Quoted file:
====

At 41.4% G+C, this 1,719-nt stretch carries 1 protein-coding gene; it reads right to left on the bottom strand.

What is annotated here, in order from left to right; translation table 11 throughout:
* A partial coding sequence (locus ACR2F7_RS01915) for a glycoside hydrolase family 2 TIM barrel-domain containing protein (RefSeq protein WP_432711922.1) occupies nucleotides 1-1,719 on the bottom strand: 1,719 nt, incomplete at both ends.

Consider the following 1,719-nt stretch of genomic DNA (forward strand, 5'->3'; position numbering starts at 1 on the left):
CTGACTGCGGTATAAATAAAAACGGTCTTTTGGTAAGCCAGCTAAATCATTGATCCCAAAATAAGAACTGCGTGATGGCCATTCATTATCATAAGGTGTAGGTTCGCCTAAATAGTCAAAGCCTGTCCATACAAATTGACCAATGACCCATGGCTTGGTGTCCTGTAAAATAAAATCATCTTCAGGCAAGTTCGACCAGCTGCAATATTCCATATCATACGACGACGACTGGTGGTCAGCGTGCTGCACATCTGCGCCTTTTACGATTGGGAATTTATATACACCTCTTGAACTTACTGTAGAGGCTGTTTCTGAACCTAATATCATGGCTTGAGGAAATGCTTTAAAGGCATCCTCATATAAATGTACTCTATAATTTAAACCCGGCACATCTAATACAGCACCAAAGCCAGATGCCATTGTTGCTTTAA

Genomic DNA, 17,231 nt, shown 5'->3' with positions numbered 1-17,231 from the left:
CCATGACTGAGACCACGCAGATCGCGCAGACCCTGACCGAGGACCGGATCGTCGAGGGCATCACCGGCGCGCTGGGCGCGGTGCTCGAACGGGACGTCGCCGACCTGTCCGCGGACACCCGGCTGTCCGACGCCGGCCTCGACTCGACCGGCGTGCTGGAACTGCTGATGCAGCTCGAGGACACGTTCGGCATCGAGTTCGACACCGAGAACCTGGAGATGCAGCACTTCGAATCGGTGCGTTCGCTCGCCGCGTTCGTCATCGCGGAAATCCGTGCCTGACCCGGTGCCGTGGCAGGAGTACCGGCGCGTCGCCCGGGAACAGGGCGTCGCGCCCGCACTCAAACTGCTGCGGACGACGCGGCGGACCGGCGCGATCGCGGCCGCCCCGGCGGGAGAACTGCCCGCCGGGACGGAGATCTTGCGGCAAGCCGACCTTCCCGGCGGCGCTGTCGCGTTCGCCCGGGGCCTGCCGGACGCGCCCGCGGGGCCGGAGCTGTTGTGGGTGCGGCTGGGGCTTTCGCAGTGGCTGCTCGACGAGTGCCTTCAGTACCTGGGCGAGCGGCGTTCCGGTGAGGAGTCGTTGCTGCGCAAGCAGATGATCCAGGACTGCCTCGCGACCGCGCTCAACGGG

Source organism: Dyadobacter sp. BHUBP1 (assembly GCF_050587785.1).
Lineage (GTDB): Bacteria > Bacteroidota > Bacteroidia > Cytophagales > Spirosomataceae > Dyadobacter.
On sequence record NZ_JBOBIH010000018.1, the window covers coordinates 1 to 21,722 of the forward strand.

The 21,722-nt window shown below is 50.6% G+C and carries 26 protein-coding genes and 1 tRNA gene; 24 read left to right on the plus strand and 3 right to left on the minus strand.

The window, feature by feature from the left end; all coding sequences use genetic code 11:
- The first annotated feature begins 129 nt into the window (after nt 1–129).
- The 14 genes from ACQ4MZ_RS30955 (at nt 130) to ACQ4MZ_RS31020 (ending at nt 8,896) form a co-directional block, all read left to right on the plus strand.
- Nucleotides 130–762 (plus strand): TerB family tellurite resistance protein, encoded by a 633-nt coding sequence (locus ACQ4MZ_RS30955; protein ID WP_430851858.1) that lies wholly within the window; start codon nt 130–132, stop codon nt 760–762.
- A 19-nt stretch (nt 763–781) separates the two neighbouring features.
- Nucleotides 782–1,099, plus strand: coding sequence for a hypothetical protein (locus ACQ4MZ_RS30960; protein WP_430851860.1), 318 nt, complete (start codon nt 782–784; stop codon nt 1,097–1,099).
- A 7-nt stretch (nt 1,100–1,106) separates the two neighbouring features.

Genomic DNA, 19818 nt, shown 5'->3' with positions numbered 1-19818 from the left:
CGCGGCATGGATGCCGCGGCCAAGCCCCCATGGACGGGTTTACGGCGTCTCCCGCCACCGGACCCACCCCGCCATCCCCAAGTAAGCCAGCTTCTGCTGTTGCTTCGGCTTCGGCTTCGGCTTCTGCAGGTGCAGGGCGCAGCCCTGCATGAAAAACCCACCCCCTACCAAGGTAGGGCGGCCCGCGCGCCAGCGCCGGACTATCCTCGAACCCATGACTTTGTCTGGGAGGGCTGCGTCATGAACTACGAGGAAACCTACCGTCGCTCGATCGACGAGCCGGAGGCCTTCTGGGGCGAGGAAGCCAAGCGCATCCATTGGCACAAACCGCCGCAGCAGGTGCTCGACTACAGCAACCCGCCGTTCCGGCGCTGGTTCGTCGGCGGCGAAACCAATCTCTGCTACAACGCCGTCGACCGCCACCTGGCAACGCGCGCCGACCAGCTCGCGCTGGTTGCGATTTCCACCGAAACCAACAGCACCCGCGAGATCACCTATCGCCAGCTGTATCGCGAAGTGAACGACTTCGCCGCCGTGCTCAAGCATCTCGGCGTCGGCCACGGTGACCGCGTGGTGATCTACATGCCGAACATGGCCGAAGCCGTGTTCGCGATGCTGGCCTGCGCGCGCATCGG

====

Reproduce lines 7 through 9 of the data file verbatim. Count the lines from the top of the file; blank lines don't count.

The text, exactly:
CCATGACTGAGACCACGCAGATCGCGCAGACCCTGACCGAGGACCGGATCGTCGAGGGCATCACCGGCGCGCTGGGCGCGGTGCTCGAACGGGACGTCGCCGACCTGTCCGCGGACACCCGGCTGTCCGACGCCGGCCTCGACTCGACCGGCGTGCTGGAACTGCTGATGCAGCTCGAGGACACGTTCGGCATCGAGTTCGACACCGAGAACCTGGAGATGCAGCACTTCGAATCGGTGCGTTCGCTCGCCGCGTTCGTCATCGCGGAAATCCGTGCCTGACCCGGTGCCGTGGCAGGAGTACCGGCGCGTCGCCCGGGAACAGGGCGTCGCGCCCGCACTCAAACTGCTGCGGACGACGCGGCGGACCGGCGCGATCGCGGCCGCCCCGGCGGGAGAACTGCCCGCCGGGACGGAGATCTTGCGGCAAGCCGACCTTCCCGGCGGCGCTGTCGCGTTCGCCCGGGGCCTGCCGGACGCGCCCGCGGGGCCGGAGCTGTTGTGGGTGCGGCTGGGGCTTTCGCAGTGGCTGCTCGACGAGTGCCTTCAGTACCTGGGCGAGCGGCGTTCCGGTGAGGAGTCGTTGCTGCGCAAGCAGATGATCCAGGACTGCCTCGCGACCGCGCTCAACGGG

Source organism: Dyadobacter sp. BHUBP1 (assembly GCF_050587785.1).
Lineage (GTDB): Bacteria > Bacteroidota > Bacteroidia > Cytophagales > Spirosomataceae > Dyadobacter.